First of all, when it comes to using the entire tree, you can trust nature to waste nothing. Eons before the first axe took a bite out of a tree, the nutrients and organic material in dead trees returned to enrich and build up the soil. Along the way, the tree provided habitat to cavity nesting animals, food for insects, and nutrition to fungi before becoming mulch and again returning to the soil. So, even the small branches left in the woods to rot go to good use.
In the past, using as much of the tree as possible was seldom considered, since the resource was so immense, a shortage was unimaginable. But, unfortunately, this seemingly over-abundance of available wood is changing. We all need to do our part and be responsible with how we harvest and use trees. Using as much of the tree as possible is not just a philosophical idea – it makes good sense. Let’s start with the wood typically left behind by large logging operations. Many of these outfits often have expensive equipment to pay for and payroll to meet, so they take the best logs from the best trees, then move on. If you log, or have a chance to come in behind a logging operation to salvage what they’ve left behind, you may have the opportunity to salvage some unique wood. But how do you determine what is worth bringing back to mill on a portable sawmill, what to cut for firewood and what to leave behind?
Loggers leave large branches behind for a reason. Even though they may be large enough to go onto a conventional sawmill, they usually have tension in them, which causes them to warp during milling or drying. If you try milling branches, you must accept there will probably be a very low recovery and you will have gone to all the work of bringing the log back, milling and air drying it before concluding it would have been best left in the woods or cut up for firewood. The decision often depends somewhat on the species. Walnut, cherry and other hardwoods may have enough value to make it worth the gamble. Another way around this issue is to use the wood for products for which tension and warping are not issues. Small wood products, such as cutting boards, plaques and turning stock can make this type of wood worth salvaging.
Other logs may be too crooked, too short or even too big for conventional sawmills. Smaller mobile bandsaw mills, however, are ideally suited for the oddball stuff. For me, the most valued lumber is walnut and cherry crotches. Anything over 10” on the stem side goes onto the mill. A sharp “V” tends to be weak and have included bark. This can be very attractive for tabletops and even sculptures, but the best pieces are more “U” shaped. These have a feathered grain, so highly prized for gunstocks and bowls. The further down the stem the grain goes, the more valuable the wood. I like to cut them about 4” thick. Wood turners love these pieces.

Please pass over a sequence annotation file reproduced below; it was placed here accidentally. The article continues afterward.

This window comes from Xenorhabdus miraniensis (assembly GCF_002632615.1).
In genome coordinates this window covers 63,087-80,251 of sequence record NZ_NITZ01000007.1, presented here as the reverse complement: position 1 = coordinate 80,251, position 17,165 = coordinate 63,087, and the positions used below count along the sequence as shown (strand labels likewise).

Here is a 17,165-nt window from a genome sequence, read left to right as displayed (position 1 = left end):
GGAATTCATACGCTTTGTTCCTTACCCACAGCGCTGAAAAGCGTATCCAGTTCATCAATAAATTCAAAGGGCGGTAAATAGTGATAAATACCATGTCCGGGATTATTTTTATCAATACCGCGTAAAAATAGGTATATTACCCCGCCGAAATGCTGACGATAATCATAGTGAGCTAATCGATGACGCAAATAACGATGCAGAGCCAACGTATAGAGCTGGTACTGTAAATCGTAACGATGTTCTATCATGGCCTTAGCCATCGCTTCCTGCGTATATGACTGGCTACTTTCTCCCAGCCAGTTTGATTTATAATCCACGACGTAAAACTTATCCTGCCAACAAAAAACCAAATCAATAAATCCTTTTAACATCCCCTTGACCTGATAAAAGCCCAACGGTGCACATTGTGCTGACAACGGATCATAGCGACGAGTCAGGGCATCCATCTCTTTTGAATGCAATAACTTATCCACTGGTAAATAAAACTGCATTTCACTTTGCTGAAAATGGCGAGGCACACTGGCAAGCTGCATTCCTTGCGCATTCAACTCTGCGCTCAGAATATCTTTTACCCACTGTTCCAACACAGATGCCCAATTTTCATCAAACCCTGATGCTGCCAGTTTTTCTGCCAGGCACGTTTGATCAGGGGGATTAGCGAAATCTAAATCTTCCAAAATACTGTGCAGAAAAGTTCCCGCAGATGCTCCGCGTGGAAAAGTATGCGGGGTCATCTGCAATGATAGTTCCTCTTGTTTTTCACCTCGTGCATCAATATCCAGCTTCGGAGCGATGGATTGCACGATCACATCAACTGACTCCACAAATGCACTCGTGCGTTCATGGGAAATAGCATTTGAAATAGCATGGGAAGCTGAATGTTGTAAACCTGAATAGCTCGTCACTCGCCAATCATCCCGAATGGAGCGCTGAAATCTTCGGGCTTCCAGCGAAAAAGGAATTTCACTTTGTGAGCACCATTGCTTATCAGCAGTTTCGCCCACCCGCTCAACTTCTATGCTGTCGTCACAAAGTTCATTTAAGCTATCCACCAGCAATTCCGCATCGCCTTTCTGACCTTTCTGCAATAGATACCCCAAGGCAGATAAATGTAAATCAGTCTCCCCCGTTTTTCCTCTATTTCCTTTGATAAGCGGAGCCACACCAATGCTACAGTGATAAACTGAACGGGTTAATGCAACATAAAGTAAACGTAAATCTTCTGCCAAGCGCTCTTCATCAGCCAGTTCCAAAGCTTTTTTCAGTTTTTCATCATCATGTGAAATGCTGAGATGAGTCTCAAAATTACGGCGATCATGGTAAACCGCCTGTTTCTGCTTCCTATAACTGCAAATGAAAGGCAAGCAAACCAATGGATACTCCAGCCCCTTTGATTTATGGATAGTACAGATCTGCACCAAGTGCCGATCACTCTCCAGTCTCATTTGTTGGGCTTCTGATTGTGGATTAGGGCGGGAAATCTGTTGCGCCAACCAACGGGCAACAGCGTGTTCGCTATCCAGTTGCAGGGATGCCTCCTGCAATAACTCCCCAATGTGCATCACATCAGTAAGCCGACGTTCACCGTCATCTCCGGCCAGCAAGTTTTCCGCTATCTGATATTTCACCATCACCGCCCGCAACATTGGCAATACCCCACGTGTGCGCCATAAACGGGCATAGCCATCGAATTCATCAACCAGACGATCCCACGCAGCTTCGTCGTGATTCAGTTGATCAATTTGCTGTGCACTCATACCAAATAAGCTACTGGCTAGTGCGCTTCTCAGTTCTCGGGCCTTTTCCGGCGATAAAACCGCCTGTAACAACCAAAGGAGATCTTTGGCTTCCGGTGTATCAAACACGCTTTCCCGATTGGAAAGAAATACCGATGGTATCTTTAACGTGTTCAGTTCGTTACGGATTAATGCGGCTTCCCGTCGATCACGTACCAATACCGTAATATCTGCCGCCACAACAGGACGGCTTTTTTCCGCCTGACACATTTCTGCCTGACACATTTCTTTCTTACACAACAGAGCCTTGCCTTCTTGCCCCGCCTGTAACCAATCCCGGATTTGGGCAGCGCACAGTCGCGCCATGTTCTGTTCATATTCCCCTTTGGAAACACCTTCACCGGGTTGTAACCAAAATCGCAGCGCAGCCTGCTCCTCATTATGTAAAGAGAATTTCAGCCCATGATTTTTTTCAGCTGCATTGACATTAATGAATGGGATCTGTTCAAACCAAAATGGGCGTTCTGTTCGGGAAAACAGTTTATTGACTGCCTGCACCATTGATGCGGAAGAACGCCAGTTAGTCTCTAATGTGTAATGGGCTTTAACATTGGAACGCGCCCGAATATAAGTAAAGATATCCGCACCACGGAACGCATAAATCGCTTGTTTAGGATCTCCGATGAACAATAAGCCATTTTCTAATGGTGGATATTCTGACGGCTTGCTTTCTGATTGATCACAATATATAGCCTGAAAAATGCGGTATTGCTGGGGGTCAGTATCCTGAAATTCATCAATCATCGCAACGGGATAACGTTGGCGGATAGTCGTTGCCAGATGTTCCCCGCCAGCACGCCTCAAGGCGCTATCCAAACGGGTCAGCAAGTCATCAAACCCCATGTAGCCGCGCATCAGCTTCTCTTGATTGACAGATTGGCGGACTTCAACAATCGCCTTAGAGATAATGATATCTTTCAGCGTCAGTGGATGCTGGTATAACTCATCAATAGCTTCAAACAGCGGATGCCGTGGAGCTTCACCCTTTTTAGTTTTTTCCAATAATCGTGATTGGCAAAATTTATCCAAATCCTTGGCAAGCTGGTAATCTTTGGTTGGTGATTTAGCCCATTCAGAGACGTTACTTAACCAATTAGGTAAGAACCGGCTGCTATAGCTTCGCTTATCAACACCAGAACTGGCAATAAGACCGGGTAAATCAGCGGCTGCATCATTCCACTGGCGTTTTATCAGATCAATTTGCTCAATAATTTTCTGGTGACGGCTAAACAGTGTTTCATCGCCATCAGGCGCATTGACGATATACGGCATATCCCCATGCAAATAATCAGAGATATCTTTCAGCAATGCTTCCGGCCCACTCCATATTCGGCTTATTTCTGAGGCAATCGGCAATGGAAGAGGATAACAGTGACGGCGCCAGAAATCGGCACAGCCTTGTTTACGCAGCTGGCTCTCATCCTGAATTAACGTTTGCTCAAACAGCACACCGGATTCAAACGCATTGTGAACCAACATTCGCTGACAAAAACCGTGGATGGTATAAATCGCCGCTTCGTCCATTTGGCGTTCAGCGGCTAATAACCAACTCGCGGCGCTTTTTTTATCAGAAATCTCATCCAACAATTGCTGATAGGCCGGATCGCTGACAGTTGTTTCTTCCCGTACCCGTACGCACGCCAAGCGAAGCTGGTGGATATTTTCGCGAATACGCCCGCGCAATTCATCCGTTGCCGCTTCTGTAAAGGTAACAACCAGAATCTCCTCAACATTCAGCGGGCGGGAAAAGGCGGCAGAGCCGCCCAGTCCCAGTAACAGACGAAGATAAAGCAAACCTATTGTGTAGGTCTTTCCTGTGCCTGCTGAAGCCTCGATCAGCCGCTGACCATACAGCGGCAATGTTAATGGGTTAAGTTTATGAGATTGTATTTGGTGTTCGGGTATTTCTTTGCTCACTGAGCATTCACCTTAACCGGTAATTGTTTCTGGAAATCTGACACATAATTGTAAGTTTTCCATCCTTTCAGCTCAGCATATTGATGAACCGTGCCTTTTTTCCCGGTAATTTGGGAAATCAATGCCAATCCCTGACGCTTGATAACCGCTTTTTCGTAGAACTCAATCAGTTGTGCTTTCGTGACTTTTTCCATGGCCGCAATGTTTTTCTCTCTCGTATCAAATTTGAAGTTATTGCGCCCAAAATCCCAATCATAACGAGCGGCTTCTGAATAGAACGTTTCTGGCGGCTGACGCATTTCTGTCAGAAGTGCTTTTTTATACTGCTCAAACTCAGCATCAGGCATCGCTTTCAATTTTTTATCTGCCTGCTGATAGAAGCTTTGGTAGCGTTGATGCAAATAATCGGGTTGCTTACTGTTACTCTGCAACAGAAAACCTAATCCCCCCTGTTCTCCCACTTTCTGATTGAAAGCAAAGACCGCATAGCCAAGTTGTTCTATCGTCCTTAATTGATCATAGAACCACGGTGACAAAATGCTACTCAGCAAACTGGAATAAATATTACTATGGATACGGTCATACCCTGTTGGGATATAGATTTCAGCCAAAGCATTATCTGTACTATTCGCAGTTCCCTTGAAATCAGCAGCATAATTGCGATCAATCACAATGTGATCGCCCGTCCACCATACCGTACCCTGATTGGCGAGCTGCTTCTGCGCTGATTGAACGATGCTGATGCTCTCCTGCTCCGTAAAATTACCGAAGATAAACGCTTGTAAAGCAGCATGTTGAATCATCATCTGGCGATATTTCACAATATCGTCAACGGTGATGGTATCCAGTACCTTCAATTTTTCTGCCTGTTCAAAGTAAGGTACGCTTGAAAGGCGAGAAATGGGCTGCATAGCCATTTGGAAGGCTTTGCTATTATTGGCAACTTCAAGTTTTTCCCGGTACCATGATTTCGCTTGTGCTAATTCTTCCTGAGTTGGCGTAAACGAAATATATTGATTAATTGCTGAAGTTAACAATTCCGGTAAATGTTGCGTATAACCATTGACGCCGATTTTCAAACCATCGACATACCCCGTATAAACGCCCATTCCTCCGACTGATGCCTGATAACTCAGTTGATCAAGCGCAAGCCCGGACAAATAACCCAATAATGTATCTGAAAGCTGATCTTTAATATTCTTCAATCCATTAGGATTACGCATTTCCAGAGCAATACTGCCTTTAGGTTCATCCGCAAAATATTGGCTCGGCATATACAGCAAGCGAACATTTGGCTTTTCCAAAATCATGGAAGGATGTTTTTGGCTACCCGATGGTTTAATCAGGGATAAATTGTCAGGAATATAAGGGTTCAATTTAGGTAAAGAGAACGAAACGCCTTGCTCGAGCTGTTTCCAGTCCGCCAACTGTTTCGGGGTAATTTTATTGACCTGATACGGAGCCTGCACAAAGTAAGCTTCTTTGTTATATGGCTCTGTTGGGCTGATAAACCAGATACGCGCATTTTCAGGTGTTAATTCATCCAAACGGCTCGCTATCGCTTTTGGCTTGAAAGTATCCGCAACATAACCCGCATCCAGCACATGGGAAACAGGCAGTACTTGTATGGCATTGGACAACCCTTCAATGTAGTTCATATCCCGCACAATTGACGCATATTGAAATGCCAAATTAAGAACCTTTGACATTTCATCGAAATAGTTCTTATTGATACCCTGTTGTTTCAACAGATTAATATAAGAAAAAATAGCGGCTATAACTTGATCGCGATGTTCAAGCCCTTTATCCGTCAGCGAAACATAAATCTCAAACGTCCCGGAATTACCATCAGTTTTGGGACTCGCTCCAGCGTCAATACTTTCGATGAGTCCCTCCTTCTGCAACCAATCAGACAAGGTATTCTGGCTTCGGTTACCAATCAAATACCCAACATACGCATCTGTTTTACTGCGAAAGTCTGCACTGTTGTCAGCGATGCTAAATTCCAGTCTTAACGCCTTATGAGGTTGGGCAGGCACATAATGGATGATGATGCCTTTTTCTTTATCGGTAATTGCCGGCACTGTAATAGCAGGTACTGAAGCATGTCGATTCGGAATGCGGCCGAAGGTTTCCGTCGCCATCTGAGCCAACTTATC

Logs from higher up in the tree tend to have more defects and are more crooked. But it is possible to find fair-sized logs and you may be able to turn the defects to your advantage, if you call it “character” wood. If you don’t have the chance to see the log in the tree, you can get a pretty good idea whether it was a limb or part of the stem by looking at the growth rings. If they are centered in the log, then they were part of a vertical stem, and shouldn’t have much, if any, stress, which could cause warping when you cut or dry your lumber. I like to lay crooked logs on the mill so the bend is to the side and cut live edge slabs for curved counter tops or tabletops. People will pay a premium for them, because they are so unusual. And when it comes to knots…repeat after me, “Those aren’t defects—that’s character!”
One final part of the tree often overlooked is the root ball. If you are salvaging blown-down trees or trees bulldozed for land clearing, you may have access to the roots. The grain in roots can go off in every direction in a three-dimensional matrix, which can make milling tough and frustrates woodworkers. You may also find rocks embedded in the roots, as well, so if you aren’t willing to sacrifice a sawmill band blade or two, leave them in the woods. However, those who persevere can wind up with pieces of unmatched beauty, especially if the wood is polished to a perfectly smooth surface. Many wood turners in my neck of the woods pay a premium for walnut, cherry and hedge roots. One final note about the roots and working with blow-down trees in general; tension in the roots can cause the root ball to roll back into the hole with surprising speed. If you are ever in a position of doing this kind of salvage work, make sure no one is behind the root ball when you start working on the tree. I have heard of several accidents with tragic outcomes.
What about the remainder? It is possible to build a business around gleaning firewood from the treetops or to just provide yourself with a good supply of firewood. But if it isn’t practical to remove the firewood or any other wood to process on your mill, don’t worry. Nature will see to it all the left behind material goes to good use.
As always, we’d be pleased to hear or see how you’ve cut or used those “character” pieces of wood.
Logging image courtesy http://ontario.sierraclub.ca
I like how you said, “Logs from higher up in the tree tend to have more defects and are more crooked”. My wife and I saw some people cutting wood in the mountains. I wonder if they knew these tips. Perhaps, I could go find them and tell them about this website. How common is this in trees?